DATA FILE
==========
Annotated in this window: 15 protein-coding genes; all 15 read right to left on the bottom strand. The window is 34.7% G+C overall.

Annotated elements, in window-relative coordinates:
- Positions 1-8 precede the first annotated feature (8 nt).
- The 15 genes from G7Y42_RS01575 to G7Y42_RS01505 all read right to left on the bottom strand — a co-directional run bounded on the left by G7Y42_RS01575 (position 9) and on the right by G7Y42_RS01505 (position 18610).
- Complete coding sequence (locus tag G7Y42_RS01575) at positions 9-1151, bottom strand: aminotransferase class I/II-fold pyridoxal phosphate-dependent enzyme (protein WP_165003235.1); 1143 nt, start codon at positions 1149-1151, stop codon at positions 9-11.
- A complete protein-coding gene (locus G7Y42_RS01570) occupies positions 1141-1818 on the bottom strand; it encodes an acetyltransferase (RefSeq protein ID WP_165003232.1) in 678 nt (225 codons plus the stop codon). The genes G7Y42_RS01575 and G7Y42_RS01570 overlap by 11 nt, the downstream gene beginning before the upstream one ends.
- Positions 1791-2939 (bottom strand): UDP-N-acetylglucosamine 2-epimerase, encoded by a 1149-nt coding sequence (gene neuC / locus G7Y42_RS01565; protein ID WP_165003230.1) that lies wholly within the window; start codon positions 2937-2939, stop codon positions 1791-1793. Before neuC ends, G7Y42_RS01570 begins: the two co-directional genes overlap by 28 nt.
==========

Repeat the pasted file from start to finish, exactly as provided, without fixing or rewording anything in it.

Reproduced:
Annotated in this window: 15 protein-coding genes; all 15 read right to left on the bottom strand. The window is 34.7% G+C overall.

Annotated elements, in window-relative coordinates:
- Positions 1-8 precede the first annotated feature (8 nt).
- The 15 genes from G7Y42_RS01575 to G7Y42_RS01505 all read right to left on the bottom strand — a co-directional run bounded on the left by G7Y42_RS01575 (position 9) and on the right by G7Y42_RS01505 (position 18610).
- Complete coding sequence (locus tag G7Y42_RS01575) at positions 9-1151, bottom strand: aminotransferase class I/II-fold pyridoxal phosphate-dependent enzyme (protein WP_165003235.1); 1143 nt, start codon at positions 1149-1151, stop codon at positions 9-11.
- A complete protein-coding gene (locus G7Y42_RS01570) occupies positions 1141-1818 on the bottom strand; it encodes an acetyltransferase (RefSeq protein ID WP_165003232.1) in 678 nt (225 codons plus the stop codon). The genes G7Y42_RS01575 and G7Y42_RS01570 overlap by 11 nt, the downstream gene beginning before the upstream one ends.
- Positions 1791-2939 (bottom strand): UDP-N-acetylglucosamine 2-epimerase, encoded by a 1149-nt coding sequence (gene neuC / locus G7Y42_RS01565; protein ID WP_165003230.1) that lies wholly within the window; start codon positions 2937-2939, stop codon positions 1791-1793. Before neuC ends, G7Y42_RS01570 begins: the two co-directional genes overlap by 28 nt.